|BATMAN No. 28, April 2014|
It’s arguably unlikely in February 2014 that many of this magazine’s 114,089 buyers were especially impressed with “Gotham Eternal”. For whilst it has long been a strategy of comic publishers to advertise upcoming titles within their products, either via a crossover-story or printing some sample sheets towards the back of a book, Issue Twenty Eight of “Batman” decidedly goes a step too far by dedicating its entirety to a tale which proves little more than a teaser for “DC Comics” “year-long weekly limited series” “Batman Eternal”.
Indeed this twenty-two page periodical’s narrative, which focus’ upon Bluebird’s infiltration of a nefarious secret society run by Selina Kyle, has absolutely nothing in common with that of its forerunner, apart from fact that the Dark Knight features in the somewhat substandard story. It doesn’t even contain the tiniest of references to the fact that the tale has jarringly interrupted Scott Snyder’s mega-event “Zero Year: Dark City” and the American author’s redefining of the Caped Crusader’s origin.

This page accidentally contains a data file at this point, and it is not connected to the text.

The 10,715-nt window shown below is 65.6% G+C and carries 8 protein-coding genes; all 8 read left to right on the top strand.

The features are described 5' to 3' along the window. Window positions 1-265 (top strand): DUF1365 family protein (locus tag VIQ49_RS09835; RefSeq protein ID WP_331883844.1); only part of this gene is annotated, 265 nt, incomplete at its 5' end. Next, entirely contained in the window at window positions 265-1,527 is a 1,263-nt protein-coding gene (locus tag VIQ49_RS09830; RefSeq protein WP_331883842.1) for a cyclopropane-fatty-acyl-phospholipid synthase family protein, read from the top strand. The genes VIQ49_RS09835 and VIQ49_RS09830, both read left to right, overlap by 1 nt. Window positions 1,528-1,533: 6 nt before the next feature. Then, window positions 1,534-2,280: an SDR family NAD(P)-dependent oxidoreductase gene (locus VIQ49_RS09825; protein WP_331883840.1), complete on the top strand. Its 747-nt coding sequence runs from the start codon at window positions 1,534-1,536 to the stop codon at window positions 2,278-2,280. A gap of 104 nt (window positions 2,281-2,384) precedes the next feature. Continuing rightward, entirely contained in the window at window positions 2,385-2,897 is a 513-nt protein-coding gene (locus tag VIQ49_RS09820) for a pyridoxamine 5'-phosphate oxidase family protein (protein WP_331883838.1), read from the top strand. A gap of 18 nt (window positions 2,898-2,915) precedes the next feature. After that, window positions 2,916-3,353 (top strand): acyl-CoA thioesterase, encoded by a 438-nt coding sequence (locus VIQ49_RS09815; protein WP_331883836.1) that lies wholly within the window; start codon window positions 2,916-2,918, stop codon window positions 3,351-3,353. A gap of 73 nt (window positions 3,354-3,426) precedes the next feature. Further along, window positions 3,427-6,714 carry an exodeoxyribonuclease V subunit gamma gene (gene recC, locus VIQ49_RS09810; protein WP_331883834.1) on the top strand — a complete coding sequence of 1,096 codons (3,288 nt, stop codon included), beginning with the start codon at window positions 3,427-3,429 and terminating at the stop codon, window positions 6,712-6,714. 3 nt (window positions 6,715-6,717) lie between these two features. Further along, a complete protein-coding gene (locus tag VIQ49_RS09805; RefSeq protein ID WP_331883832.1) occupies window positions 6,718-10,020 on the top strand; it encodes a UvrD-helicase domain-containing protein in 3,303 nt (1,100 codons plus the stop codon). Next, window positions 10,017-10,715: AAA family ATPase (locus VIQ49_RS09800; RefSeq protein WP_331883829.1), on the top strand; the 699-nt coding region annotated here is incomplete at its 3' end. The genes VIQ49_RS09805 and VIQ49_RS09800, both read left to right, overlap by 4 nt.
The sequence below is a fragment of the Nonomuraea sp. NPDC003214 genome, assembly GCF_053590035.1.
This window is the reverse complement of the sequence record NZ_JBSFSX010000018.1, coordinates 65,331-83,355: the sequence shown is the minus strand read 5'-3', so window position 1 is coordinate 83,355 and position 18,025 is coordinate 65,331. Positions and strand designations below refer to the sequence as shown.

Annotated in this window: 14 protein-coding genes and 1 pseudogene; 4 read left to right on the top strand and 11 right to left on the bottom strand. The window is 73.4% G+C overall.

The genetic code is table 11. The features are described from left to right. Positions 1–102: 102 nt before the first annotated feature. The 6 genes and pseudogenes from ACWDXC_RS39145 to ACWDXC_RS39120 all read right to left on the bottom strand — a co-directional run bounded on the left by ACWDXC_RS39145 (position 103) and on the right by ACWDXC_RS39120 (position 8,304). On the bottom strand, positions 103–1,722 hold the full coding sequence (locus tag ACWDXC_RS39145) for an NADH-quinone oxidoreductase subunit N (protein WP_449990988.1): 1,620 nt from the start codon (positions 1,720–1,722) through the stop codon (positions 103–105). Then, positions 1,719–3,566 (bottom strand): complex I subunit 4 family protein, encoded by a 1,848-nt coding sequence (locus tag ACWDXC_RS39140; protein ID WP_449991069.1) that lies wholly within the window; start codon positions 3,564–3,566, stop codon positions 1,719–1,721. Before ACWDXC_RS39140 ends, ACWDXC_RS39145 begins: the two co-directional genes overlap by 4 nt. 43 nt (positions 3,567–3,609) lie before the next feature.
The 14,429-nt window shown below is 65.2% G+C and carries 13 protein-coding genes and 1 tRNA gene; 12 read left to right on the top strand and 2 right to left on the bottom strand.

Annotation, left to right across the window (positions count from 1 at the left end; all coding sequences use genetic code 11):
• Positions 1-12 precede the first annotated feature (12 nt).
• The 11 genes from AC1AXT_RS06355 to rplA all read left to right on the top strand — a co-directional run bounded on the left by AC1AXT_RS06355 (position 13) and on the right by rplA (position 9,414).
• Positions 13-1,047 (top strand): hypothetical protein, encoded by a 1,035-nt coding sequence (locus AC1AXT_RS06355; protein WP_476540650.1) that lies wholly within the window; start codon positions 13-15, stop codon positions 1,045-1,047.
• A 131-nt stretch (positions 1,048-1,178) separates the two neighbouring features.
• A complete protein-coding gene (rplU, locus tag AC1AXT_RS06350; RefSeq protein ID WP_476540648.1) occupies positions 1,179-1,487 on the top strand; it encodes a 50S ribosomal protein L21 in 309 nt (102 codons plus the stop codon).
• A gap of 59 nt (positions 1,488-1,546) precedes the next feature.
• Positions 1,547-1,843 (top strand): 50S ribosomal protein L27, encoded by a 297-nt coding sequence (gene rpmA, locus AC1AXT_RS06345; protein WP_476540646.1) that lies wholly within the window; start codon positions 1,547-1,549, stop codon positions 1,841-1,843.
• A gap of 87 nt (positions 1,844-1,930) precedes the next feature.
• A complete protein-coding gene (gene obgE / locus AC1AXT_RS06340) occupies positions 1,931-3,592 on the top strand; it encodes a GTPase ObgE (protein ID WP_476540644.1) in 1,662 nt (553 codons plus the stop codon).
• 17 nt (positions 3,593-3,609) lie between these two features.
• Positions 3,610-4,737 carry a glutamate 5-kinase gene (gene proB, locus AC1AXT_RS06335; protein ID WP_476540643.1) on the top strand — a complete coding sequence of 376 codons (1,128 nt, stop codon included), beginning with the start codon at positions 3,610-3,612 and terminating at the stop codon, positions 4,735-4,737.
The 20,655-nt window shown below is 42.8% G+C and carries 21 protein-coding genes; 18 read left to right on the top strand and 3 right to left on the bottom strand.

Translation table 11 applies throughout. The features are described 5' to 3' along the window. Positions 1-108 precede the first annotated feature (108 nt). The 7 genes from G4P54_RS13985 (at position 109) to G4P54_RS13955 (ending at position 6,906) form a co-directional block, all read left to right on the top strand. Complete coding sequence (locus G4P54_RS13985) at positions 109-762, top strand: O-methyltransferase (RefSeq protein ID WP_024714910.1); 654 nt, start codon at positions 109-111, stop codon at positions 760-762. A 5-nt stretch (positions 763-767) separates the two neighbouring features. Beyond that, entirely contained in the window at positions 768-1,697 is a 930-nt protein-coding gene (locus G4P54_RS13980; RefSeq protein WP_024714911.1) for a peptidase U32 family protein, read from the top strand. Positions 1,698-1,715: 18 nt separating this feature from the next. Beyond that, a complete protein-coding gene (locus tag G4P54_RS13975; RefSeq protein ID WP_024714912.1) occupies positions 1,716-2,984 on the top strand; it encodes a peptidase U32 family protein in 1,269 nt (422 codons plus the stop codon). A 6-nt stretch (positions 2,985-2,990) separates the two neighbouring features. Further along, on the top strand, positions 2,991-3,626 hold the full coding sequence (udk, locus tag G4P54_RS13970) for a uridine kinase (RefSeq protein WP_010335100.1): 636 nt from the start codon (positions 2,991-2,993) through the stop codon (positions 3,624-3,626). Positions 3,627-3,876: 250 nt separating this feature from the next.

As a result the reader is literally thrown into the New Yorker’s ‘teasing’ script completely blind and as such much of what then follows make little to no sense whatsoever. Especially as the near future plot is seemingly based upon numerous Gothamites apparently being “infected” with something which an imprisoned Stephanie Brown holds “the key” to stopping..?
Admittedly parts of the Eagle Award-winner’s collaboration with James Tynion IV are moderately entertaining. Harper Row’s appearance as a ‘fully-fledged’ “feisty” sidekick, complete with over-sized “bad-boy” shock rifle and blue Mohawk hairstyle, is an especially welcome new addition to the Batman Family, as is the pair’s reimagining of a sleek and sophisticated Catwoman. But not even an exciting firefight housed within a casino full of armed goons is enough to distract from the increasing number of questions this disjointed printed oddity raises up until it’s frustrating “the story begins in Batman Eternal #1 on sale this April!” final panel…
Perhaps even more unforgivable however, has to be this comic’s inferior illustrations by Dustin Nguyen. The Vietnamese penciller can clearly imbue his characters with a tremendous amount of energy and movement. Yet such dynamism is sadly ruined by the conceptual artist’s bizarrely misshapen heads, inconsistent physicalities and wooden-looking poses.
|The variant cover art of "BATMAN" No. 28 by Howard Chaykin|